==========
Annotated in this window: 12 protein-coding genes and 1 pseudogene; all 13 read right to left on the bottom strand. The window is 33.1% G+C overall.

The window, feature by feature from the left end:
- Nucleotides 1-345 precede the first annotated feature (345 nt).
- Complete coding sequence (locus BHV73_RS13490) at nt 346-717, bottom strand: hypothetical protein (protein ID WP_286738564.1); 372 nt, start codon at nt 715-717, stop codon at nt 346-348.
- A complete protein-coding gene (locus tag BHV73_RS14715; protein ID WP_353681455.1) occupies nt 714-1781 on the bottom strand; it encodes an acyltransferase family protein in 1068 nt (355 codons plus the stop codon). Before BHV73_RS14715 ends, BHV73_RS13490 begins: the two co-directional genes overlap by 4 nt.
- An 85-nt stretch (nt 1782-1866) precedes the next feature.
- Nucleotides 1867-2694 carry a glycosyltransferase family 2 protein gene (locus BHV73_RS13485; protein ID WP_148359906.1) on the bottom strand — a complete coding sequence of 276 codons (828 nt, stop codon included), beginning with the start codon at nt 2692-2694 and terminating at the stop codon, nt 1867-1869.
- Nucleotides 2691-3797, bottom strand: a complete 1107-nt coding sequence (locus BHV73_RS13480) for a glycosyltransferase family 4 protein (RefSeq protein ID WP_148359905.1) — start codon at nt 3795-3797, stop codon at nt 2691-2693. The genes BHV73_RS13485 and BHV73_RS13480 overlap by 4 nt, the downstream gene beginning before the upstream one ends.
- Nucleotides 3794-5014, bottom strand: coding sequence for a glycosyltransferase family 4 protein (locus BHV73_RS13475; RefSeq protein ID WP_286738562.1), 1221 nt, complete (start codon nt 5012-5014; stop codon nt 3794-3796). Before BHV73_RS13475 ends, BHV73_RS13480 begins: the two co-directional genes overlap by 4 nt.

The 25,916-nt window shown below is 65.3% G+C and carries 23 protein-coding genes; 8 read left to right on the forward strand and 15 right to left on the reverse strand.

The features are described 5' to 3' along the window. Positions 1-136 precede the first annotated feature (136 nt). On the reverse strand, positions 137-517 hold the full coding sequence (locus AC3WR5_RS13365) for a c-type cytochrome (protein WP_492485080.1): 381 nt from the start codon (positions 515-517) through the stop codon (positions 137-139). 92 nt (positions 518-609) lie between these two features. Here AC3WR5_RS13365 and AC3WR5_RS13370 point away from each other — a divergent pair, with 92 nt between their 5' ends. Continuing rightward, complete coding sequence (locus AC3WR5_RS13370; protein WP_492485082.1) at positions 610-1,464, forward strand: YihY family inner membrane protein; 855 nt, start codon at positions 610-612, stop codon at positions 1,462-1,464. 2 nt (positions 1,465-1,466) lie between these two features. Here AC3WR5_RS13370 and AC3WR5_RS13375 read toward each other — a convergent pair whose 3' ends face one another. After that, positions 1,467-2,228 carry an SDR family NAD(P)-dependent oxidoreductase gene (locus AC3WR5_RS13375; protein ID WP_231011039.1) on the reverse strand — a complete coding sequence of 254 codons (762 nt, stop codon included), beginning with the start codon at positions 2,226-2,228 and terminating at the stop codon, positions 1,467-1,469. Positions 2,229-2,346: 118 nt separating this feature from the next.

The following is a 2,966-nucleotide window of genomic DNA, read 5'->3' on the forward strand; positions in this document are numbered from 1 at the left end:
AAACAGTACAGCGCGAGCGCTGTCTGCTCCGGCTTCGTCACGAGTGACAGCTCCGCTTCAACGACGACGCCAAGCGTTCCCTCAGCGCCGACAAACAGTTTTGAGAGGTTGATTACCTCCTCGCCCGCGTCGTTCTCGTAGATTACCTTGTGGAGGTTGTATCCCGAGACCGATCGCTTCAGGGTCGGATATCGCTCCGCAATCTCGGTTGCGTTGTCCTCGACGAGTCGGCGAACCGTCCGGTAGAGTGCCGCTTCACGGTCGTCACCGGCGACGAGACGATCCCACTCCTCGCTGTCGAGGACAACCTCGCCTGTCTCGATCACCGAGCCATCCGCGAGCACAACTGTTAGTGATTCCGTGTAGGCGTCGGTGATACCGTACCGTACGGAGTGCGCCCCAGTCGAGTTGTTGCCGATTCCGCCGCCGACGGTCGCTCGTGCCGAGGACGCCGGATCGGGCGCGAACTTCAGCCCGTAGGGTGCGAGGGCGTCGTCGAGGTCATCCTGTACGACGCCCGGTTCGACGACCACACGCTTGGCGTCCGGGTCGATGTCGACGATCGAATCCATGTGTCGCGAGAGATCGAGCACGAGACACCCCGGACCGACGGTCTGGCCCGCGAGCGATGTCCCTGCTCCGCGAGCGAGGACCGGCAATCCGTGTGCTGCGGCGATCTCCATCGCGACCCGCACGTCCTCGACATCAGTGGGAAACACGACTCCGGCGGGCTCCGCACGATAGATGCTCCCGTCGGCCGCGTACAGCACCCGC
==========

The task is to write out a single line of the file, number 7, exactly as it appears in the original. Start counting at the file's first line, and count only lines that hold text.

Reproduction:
- Nucleotides 1867-2694 carry a glycosyltransferase family 2 protein gene (locus BHV73_RS13485; protein ID WP_148359906.1) on the bottom strand — a complete coding sequence of 276 codons (828 nt, stop codon included), beginning with the start codon at nt 2692-2694 and terminating at the stop codon, nt 1867-1869.